Ookla Discloses Broadband Gaps Our $300 Million Map Won't
- Ookla Discloses Broadband Gaps Our $300 Million Map Won'tLike The Fact Wealthy Suburbs Get The Best Deal Per MbpsAs we explored last week in great detail, Uncle Sam has released a new $300 million broadband map that tracks connectivity by speed, type and ISP. As we (and most of our users) noted last week this early expensive beta isn't particularly accurate, listing phantom ISPs that don't do business in certain markets, too few ISPs, and/or inaccurate speeds. Part of this is because the map is just getting started, but part of this is because ISPs fought tooth and nail to prevent the disclosure of both price and real-world speed information. Such information would provide insight into competitive and deployment shortcomings, which could then potentially result in someone trying to fix said shortcomings.
U.S. broadband carriers have enjoyed more than a decade of policy discussions that used artificially rosy broadband data to justify regulatory apathy toward a lack of competition in a significant number of U.S. markets. That's very slowly coming to an end, though where our broadband mapping project fails, data from private broadband collection companies like Ookla is picking up the slack.
American University's Investigative Reporting Workshop last week dug into 4,294 records provided by Ookla and found that wealthier, suburban markets pay less per Mbps but more per month. Surveys from around DC indicated that the cost per Mbps in the poorer ZIP codes was $31.17, while the cost per Mbps in the wealthier ZIP codes was $9.58. The median number in poorer areas was $10.42 per Mbps, while the median figure in the wealthier areas was $3.66 per Mbps. Rural residents stuck on aging DSL lines made out the worst of all, paying $30.28 per Mbps.
Note the research only measured standalone broadband, the price of which is jacked up to punish consumers for not bundling additional services, or "doesn't include the value savings provided by additional services," -- as our friends in the ISP business will most certainly state.
Also note the data doesn't necessarily mirror deployment discrimination as clearly as it will be suggested (though rural users forced to use HughesNet or folks in Baltimore will certainly acknowledge such practices exist). While some discrimination based on returns on investment for next-gen services is obviously playing a role, initial deployments of services like FiOS weren't aimed at multi-tenant housing in part due to fiber and hardware issues that have since been overcome. Verizon's belatedly pushing FiOS through DC, NYC and Philly.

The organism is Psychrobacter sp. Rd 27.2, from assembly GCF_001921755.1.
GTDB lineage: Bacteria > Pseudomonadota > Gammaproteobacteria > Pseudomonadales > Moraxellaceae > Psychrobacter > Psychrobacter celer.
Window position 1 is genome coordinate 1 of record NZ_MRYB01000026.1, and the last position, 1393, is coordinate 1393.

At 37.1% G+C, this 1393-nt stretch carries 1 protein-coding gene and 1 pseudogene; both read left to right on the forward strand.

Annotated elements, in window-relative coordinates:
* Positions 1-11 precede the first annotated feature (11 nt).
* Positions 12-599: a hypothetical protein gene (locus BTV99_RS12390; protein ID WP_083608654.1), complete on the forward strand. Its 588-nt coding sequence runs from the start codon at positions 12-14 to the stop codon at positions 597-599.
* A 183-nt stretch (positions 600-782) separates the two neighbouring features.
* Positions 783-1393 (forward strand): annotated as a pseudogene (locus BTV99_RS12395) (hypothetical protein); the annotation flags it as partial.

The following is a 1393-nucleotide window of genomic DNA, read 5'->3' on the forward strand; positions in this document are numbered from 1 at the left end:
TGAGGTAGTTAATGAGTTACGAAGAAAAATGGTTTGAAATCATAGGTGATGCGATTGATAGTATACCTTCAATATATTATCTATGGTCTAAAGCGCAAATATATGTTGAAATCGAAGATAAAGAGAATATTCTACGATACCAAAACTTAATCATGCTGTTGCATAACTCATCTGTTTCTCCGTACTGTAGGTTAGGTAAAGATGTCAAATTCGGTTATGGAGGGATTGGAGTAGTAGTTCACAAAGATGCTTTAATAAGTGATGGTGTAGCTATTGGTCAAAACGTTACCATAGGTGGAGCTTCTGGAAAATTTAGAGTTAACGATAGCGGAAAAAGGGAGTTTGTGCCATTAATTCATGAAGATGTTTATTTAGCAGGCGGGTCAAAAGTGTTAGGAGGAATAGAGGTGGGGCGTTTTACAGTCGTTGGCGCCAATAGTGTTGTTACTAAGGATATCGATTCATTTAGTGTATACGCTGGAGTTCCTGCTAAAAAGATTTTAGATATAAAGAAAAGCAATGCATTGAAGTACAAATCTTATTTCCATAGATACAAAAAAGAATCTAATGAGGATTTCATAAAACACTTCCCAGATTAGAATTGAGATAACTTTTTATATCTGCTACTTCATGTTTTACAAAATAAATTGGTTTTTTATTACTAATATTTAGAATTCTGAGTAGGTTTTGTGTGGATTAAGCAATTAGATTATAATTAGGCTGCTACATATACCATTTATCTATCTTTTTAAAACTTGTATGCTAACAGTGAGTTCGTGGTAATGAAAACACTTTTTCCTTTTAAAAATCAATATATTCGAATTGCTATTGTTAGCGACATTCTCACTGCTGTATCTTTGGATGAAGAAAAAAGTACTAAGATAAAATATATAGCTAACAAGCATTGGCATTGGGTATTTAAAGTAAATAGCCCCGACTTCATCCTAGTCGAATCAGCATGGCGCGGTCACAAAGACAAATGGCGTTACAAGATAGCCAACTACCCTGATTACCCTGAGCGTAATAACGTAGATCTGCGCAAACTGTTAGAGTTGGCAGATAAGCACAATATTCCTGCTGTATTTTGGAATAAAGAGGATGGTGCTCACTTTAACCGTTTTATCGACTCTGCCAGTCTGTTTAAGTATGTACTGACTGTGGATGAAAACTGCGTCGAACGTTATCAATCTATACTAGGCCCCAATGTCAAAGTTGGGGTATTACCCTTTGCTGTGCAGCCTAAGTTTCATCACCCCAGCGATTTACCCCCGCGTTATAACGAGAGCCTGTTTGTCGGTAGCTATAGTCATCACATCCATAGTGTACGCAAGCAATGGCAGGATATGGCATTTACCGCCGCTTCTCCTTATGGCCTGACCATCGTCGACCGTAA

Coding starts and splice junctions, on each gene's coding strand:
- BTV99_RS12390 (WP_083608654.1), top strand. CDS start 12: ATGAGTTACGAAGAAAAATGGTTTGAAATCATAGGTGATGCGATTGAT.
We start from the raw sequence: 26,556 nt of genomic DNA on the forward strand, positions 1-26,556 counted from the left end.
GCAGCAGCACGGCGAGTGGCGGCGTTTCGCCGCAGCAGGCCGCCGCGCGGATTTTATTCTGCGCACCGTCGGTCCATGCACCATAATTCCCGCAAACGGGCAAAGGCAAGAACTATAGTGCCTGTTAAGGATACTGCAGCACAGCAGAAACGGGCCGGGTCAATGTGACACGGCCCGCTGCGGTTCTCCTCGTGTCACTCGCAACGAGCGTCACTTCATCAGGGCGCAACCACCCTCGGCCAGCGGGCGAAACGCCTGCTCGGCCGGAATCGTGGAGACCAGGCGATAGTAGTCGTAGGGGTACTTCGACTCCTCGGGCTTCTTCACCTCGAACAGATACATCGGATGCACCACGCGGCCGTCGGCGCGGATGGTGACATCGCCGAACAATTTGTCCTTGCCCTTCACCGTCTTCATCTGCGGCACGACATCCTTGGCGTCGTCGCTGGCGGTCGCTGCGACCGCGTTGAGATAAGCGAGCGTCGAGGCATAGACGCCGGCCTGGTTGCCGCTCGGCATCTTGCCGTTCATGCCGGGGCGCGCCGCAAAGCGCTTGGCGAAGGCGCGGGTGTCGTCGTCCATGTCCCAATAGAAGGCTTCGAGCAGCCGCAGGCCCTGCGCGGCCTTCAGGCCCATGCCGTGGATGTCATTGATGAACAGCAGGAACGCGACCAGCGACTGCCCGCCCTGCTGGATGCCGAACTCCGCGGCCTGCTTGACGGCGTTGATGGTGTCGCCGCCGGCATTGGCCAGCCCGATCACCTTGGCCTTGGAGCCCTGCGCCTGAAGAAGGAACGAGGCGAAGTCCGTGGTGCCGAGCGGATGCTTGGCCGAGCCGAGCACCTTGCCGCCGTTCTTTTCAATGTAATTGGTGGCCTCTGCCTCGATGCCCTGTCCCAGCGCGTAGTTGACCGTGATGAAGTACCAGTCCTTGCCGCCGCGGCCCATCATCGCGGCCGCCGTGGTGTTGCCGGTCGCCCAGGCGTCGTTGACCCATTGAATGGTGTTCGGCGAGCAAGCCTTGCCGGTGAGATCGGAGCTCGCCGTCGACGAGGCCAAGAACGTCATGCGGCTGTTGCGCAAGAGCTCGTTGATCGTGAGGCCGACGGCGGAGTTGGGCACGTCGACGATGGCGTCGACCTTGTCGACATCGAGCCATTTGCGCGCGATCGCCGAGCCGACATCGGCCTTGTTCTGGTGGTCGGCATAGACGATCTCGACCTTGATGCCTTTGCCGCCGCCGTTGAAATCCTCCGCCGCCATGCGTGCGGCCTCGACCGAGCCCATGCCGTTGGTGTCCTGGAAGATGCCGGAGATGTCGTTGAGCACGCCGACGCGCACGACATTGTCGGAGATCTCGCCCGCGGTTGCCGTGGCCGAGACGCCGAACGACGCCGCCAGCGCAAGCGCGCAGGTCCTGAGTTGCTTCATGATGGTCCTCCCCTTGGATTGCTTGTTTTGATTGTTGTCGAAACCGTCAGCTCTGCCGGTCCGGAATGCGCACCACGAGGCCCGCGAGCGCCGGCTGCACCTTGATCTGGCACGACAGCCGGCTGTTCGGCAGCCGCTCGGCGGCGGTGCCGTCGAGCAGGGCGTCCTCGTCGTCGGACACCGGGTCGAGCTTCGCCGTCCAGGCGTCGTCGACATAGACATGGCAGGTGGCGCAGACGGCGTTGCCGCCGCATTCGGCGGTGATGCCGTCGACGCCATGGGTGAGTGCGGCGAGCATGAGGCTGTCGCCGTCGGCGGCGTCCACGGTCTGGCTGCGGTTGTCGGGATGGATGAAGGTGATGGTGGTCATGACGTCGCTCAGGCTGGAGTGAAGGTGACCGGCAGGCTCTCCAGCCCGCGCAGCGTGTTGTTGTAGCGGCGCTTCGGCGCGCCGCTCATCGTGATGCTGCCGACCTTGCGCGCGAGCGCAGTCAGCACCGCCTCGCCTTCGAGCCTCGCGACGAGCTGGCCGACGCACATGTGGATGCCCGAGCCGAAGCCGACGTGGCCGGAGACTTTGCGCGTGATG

In addition to the steep poor urban/wealthy suburban divide, the study found cable users get more bang for the per MB buck given a high number of unupgraded telco copper networks. The study specifically studied the disparity between Comcast and Verizon services, and found Verizon charged $12.34 per Mbps more than twice as much as Comcast. The findings annoyed Verizon, who notes the study did not differentiate between FiOS and DSL. Then again, it was Verizon's choice to freeze FiOS deployment in many areas, and they don't get to have their cake and eat it too.
None of these findings should be particularly surprising, though it does illustrate the kind of price, deployment and real-world speed analysis carriers have spent much of the last decade trying to prevent. It also highlights how price and quality disparities are things our national map was intentionally designed not to disclose after intense lobbying from lobbyists weakened the NTIA's resolve. Perhaps Ookla should have gotten our $300 million?
- From Institute of Museum and Library Services
I've attached the executive summary. Full report at link above...
"The Institute of Museum and Library Services believes that communities need to work together so that everyone can access the information and technology they need to succeed. Digital inclusion is the ability of individuals and groups to access and use information and communication technologies.
We are interested in getting feedback on tools we are creating to help communities raise awareness about digital inclusion and take action to reduce barriers that prevent people from accessing and using broadband.
To participate in this survey you will need to review the Proposed Framework for Digitally Inclusive Communities, which is organized around eleven principles and associated goals. The brochure, Building Digitally Inclusive Communities, outlines these principles.
If you are particularly interested in this subject we ask that you also read the Final Report, which provides more detail about the framework and the context in which it was developed. The Final Report describes the eleven principles, their associated goals and strategies, and provides a detailed section called “Getting Started on Digital Inclusion.”
These tools are intended to help communities come together to discuss barriers to digital inclusion in their communities and to develop plans to take action so that everyone in the community can benefit from the economic, civic and educational opportunities made possible by broadband technologies.
The survey is completely voluntary and results will not be disseminated to the public. The survey should take 10 minutes to complete."